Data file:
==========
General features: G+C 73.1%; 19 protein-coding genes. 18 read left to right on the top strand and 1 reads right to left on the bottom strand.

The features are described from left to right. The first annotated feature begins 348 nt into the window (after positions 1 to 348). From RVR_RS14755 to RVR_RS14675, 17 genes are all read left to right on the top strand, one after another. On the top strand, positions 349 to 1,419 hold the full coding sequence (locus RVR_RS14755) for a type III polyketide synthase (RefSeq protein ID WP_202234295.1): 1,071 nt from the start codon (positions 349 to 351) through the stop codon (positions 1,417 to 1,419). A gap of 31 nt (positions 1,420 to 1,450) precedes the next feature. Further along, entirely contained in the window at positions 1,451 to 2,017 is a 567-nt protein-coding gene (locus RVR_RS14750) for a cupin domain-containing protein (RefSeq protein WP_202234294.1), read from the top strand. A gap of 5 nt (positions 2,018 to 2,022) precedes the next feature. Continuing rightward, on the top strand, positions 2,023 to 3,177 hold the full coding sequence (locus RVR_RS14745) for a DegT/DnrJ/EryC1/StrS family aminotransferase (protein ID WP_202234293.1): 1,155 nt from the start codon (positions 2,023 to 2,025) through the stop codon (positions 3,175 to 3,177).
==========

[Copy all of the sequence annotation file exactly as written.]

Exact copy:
General features: G+C 73.1%; 19 protein-coding genes. 18 read left to right on the top strand and 1 reads right to left on the bottom strand.

The features are described from left to right. The first annotated feature begins 348 nt into the window (after positions 1 to 348). From RVR_RS14755 to RVR_RS14675, 17 genes are all read left to right on the top strand, one after another. On the top strand, positions 349 to 1,419 hold the full coding sequence (locus RVR_RS14755) for a type III polyketide synthase (RefSeq protein ID WP_202234295.1): 1,071 nt from the start codon (positions 349 to 351) through the stop codon (positions 1,417 to 1,419). A gap of 31 nt (positions 1,420 to 1,450) precedes the next feature. Further along, entirely contained in the window at positions 1,451 to 2,017 is a 567-nt protein-coding gene (locus RVR_RS14750) for a cupin domain-containing protein (RefSeq protein WP_202234294.1), read from the top strand. A gap of 5 nt (positions 2,018 to 2,022) precedes the next feature. Continuing rightward, on the top strand, positions 2,023 to 3,177 hold the full coding sequence (locus RVR_RS14745) for a DegT/DnrJ/EryC1/StrS family aminotransferase (protein ID WP_202234293.1): 1,155 nt from the start codon (positions 2,023 to 2,025) through the stop codon (positions 3,175 to 3,177).